Simone Manuel competes in the women's 50-meter heat at the 2016 Olympics on Friday. (Al Bello/Getty Images)

Down a gentle slope of sand the color of brown sugar, our little daughter frolicked Thursday afternoon in the ocean’s froth under a canopy of blue sky. I was 25 yards away, camped under a large orange umbrella. Her ever-watchful mom was farther, across the road at the house.

Our kindergartner was all but alone on the roaring sea’s edge. And we felt safe.

She can swim.

She began learning as an infant in the same YMCA pool where I earned my lifeguard certificate as a teenager. She continues to take lessons there, and at the University of Maryland. And she splashes for fun, practicing streamlining — arms outstretched, hands touching, head down — at a swim club we joined in suburban Maryland, despite my early protestation.

I was born in Washington, D.C., and reared in Petworth and Chillum. Her mom is from Lagos and reared in The Hague. Mom knew nothing of the history of public swimming pools for black people in this country, the racial fear that spread to make what became for a time all-white suburban swim clubs, like the one she’d found for us to join, while drying up pools in city neighborhoods that white residents fled as black people trickled in.

Visualizing the Rio Olympics in charts, graphics and maps

But as we sat on the edge of our seats with friends, black and white, Thursday night in front of a large TV screen cheering Simone Manuel as she surprisingly became the first black woman from this country to win an individual Olympic swimming medal — gold, at that — we all revisited that past which haunts black people — and chillingly — still. As I tweeted in the moment Thursday night: “If you know how Jim Crow metastasized in America’s pools, you know how significant #SimoneManuel’s gold medal is #Rio2016 #blackhistory”

There is a reason the Centers for Disease Control found in 2014 that black progeny between the age of our daughter, 5, and that of Manuel, who turned 20 just before the Rio Games commenced, drown in swimming pools at a rate greater than five times that of white children and teens.

There is a reason that we hear from time to time of tragic stories like that which rocked Shreveport, La., a few years ago, when six black teenagers drowned in a river trying to save another with them who slipped into the water.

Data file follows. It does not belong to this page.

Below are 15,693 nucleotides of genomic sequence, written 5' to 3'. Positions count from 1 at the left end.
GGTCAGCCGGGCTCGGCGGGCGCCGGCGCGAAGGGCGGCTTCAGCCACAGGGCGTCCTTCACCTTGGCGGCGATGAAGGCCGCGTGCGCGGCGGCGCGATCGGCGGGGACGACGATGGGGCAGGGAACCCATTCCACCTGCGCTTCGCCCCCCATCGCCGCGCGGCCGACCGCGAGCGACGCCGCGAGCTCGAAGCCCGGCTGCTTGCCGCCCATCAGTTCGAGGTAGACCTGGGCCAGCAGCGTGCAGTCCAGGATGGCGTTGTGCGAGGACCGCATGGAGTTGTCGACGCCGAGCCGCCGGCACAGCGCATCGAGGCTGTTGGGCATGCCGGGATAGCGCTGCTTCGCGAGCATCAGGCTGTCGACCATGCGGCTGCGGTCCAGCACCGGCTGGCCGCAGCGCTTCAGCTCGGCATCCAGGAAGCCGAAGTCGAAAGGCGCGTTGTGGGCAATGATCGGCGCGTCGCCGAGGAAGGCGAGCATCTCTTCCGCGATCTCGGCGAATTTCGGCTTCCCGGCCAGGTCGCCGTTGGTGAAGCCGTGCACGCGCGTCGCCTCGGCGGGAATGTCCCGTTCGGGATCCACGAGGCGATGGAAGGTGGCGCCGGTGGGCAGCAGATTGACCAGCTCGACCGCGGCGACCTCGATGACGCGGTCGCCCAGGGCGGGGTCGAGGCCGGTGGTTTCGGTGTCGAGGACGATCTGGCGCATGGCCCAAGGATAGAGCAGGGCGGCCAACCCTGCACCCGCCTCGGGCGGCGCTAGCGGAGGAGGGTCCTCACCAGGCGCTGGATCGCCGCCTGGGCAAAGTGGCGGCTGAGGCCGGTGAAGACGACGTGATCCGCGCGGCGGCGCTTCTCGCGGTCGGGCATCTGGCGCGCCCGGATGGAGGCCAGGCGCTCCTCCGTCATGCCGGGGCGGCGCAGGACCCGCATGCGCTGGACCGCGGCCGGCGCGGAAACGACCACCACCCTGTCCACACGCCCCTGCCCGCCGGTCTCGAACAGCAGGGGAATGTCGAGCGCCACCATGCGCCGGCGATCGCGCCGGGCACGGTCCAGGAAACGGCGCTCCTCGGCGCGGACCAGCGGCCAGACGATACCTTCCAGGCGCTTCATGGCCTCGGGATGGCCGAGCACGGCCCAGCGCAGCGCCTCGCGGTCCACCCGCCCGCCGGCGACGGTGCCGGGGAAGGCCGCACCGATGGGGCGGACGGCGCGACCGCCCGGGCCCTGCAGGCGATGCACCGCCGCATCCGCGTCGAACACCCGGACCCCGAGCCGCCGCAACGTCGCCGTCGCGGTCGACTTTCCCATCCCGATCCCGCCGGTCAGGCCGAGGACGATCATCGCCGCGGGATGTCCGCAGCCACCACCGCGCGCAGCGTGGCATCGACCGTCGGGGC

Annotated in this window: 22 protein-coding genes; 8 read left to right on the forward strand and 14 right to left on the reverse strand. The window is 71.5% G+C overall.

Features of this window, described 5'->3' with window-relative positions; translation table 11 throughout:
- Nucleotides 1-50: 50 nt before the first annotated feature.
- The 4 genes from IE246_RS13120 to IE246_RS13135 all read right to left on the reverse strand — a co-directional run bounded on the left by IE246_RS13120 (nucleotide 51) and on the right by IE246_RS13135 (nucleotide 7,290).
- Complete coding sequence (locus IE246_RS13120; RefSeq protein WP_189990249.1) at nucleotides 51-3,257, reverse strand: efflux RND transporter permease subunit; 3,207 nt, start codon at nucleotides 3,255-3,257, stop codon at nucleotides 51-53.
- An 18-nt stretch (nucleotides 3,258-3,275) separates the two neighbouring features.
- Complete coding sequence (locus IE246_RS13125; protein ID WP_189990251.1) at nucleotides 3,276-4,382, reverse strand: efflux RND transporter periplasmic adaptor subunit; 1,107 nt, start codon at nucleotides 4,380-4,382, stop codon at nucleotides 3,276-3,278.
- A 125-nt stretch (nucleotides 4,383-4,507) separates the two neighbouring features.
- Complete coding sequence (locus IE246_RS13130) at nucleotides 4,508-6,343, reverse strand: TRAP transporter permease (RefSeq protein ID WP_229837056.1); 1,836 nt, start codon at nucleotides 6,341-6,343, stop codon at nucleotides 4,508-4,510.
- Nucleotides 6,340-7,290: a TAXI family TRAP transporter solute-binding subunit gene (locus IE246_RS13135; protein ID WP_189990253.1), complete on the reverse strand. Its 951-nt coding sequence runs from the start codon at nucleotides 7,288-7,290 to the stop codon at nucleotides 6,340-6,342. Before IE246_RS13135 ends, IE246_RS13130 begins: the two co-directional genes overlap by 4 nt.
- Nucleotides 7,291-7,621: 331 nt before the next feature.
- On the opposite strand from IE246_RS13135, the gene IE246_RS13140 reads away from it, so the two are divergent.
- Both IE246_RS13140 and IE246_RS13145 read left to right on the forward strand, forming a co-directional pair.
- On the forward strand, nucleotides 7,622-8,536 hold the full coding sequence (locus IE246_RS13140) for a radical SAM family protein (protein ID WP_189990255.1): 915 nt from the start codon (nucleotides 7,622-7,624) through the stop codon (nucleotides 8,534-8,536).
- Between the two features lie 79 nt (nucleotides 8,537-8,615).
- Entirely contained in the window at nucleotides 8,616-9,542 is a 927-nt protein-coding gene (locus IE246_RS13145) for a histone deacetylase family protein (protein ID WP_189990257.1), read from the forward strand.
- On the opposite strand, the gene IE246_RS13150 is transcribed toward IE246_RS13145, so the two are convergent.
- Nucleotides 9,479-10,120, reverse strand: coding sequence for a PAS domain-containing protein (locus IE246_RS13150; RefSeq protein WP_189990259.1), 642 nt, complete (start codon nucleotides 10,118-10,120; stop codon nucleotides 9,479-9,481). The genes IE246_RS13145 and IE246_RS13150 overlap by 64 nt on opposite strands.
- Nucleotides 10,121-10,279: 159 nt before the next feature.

There is a reason why 70 percent of black teenagers, like those who died in Shreveport, and 60 percent of Hispanic teenagers can’t swim.

But it isn’t due to some genetic disorder, as some actually believe. It is because of abject irrational racism and Jim Crow and its vestiges.

University of Virginia physics professor Lou Bloomfield explains some of the fundamental forces at work in Olympic freestyle swimming, and how swimmers can use science to get ahead. (Thomas Johnson,Julio Negron,Danielle Kunitz,Osman Malik,Dani Johnson/The Washington Post)

It is rooted in complete ignorance that somehow the melanin from our skin could wash off, contaminate the water and infect any whites nearby. It is anchored to this country’s historical racial sexual hysteria, an unfounded fear of placing less-clad white women in too-close and contained proximity with black men considered innately lascivious, particularly when it comes to white women.

It can be heard in the scream of the segregationist Sen. Strom Thurmond of South Carolina in 1948: “I want to tell you, ladies and gentlemen, that there’s not enough troops in the army to force the southern people to break down segregation and admit the nigger race into our theatres into our swimming pools into our homes and into our churches.” Thurmond’s name now adorns the University of South Carolina Wellness and Fitness Center, for all students, faculty and staff.

It can be seen in the infamous mid-1960s photo of a motel manager in Florida pretending to dump acid into the property’s pool as black occupants took advantage of newly passed public accommodation laws.

With the passage of civil rights laws in the early ’60s, public pools in the South closed rather than integrate. Public pools in the North were drained of government funding that once kept them well maintained. For example, Banneker Pool on Georgia Avenue across from Howard University never looked as good when I was growing up and using it as it does now that the surrounding neighborhood has undergone gentrification and displaced longtime black residents, even in my father’s childhood neighborhood LeDroit Park on the other side of the college.

In 2008, when Jeff Wiltse’s book, “Contested Waters: A Social History of Swimming Pools in America,” came out, Wiltse told NPR: “During the 1920s, ’30s and ’40s. . . pools were a very high public priority. Right now, they’re not, and so most people who want to gain access to swimming pools have to gain access to private pools. And so that clearly is — works to the advantage, or enables, middle- and upper-class Americans . . .

“So relatively poor people, especially people living in large inner cities, have much less access to swimming pools than Americans have at any time during the last, say, hundred years.”

Through tears of joy, Simone Manuel told her NBC interviewer Thursday night that she wanted to thank those like her who came before her. She mentioned Maritza Correia, who in 2004 made history as the first black woman to earn a place on the U.S. Olympic swim team won a silver medal in the 400-meter freestyle relay.

Manuel’s list was short. Now you understand the reason why.